In today’s top payments news, Stripe and Lightspeed team up to advance in-store and online payments for retailers and restaurants, the Federal Reserve weighs the costs and benefits of a digital currency and the Reserve Bank of Australia considers stopping banks from automatically routing “tap and go” payments through Visa and Mastercard.
Lightspeed and Stripe are teaming up to advance in-store and online payments for retailers and restaurants. Lightspeed customers will be able to process in-store payments and personalize readers with their own branding using Stripe Connect.
Speaking at Stanford’s Graduate School of Business on Wednesday, Feb. 5, Federal Reserve Governor Lael Brainard discussed the Fed’s process of evaluating the possibilities, issues and benefits of adopting cryptocurrencies and digital payments.
The Reserve Bank of Australia is considering stopping banks from automatically routing “tap and go” card payments through Visa and Mastercard, a process which costs twice as much as using EFTPOS, a processing system run by local financial institutions.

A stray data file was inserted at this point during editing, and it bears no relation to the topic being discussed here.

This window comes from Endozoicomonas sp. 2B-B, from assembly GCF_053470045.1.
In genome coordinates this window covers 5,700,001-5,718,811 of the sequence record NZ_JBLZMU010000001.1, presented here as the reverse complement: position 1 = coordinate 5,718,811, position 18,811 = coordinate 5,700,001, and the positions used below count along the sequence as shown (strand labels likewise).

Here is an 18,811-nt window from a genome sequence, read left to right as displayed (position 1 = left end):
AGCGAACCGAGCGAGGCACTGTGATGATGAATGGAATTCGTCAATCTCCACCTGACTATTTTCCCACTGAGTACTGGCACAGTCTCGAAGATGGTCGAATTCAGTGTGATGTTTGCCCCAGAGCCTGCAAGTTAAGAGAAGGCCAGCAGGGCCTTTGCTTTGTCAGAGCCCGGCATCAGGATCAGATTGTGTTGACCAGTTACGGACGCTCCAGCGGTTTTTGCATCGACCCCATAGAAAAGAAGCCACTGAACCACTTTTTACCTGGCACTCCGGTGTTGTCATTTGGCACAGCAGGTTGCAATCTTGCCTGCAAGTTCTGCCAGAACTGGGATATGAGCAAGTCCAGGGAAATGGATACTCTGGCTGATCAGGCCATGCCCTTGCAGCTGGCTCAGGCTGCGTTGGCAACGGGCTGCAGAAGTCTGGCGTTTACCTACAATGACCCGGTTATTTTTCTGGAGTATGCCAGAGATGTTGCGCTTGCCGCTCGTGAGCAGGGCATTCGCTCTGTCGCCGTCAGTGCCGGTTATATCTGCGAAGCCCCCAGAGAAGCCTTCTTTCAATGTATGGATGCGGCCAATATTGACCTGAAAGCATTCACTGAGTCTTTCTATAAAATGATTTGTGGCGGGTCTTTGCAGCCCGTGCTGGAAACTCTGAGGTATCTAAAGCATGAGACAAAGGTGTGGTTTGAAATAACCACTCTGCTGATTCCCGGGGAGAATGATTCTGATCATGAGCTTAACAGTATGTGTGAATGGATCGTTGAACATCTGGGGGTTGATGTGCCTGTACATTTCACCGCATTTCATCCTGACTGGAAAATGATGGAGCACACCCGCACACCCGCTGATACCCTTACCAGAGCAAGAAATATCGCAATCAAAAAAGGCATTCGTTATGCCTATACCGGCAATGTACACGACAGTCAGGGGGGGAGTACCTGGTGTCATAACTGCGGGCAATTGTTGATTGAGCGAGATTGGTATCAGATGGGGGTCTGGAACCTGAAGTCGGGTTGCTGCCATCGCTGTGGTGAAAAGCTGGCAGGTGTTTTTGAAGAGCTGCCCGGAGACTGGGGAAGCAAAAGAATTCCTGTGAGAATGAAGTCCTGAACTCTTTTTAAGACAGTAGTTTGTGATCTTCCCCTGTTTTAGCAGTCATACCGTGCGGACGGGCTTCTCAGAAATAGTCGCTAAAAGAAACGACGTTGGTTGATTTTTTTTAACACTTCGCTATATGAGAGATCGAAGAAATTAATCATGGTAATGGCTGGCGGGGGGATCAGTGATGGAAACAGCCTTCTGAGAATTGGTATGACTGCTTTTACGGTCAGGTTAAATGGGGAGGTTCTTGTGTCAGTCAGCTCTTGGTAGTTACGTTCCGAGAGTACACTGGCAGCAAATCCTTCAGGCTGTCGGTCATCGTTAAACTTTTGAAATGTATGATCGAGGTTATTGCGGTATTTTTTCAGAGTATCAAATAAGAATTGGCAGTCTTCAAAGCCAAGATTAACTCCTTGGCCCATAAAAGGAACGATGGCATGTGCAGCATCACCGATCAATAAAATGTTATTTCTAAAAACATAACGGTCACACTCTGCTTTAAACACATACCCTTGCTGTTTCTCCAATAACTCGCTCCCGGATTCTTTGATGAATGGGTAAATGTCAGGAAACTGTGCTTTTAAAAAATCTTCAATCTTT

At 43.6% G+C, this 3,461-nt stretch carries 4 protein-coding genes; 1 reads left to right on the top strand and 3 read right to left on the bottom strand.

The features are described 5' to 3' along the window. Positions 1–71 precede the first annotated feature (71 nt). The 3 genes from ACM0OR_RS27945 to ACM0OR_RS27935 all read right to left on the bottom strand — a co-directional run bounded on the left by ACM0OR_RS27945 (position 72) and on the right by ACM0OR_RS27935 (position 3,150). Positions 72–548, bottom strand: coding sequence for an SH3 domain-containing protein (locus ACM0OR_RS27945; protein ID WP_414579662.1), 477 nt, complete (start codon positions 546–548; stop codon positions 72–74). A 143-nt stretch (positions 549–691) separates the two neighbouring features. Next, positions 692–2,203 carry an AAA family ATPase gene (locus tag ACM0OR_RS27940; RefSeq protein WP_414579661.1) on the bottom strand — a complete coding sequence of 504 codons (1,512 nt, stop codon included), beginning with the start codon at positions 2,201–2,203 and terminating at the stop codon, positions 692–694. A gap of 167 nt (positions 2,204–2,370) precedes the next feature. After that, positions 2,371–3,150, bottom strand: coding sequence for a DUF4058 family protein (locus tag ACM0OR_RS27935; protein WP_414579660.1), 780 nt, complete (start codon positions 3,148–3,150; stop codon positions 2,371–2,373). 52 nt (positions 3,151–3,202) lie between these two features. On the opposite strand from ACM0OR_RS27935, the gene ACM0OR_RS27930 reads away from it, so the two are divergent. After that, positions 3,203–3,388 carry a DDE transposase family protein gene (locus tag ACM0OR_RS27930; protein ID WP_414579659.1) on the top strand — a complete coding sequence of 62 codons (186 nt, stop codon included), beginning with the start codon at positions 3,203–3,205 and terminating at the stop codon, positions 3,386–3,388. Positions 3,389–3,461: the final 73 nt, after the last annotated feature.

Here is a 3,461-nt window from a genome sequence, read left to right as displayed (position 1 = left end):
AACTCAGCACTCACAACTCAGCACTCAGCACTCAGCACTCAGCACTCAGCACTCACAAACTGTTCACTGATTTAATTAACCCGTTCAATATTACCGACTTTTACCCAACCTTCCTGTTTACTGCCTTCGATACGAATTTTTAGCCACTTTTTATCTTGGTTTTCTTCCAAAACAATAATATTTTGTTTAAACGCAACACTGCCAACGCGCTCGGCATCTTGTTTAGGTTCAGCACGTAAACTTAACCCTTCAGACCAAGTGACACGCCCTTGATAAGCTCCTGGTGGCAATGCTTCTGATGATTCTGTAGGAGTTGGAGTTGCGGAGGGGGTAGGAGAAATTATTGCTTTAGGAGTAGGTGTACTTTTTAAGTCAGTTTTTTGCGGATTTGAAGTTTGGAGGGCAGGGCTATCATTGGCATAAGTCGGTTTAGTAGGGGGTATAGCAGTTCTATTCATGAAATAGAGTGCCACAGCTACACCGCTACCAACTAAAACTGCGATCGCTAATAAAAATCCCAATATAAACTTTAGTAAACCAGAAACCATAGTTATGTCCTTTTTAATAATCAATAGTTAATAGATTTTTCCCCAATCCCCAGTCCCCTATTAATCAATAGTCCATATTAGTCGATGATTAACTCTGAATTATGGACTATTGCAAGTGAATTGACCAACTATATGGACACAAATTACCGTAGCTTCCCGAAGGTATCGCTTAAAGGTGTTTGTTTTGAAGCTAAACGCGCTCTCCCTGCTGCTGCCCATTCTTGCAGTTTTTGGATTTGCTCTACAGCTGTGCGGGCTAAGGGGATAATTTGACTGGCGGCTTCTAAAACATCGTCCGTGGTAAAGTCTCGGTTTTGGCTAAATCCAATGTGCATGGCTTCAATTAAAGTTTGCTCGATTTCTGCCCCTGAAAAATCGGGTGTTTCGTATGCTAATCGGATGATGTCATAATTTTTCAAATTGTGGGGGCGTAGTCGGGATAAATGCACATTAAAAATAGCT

FinTech unicorn Airwallex and Visa are partnering to introduce a borderless card for businesses, which is debuting in Australia. With the Airwallex Borderless Card, customers will be able to pay suppliers in seconds with secure, cross-border payments.
After stumbling in its first attempt to revamp its offerings, Patreon found a subscription model that works for its customers and led to an increase of 4 million subscribers. In the latest Subscription Commerce Tracker, Wyatt Jenkins, SVP of product at Patreon, discusses how enabling access to plan options and transparent tier pricing helped the platform win trust with new and old customers.
More and more digital commerce players in Asia are expanding to a global scale. PingPong Co-Founder Ning Ye spoke with Karen Webster about making the global commerce markets more accessible and transactions more seamless.
At a House Financial Services Committee hearing, representatives from consumer groups said “rent-a-bank” schemes harm consumers through predatory lending with high interest rates.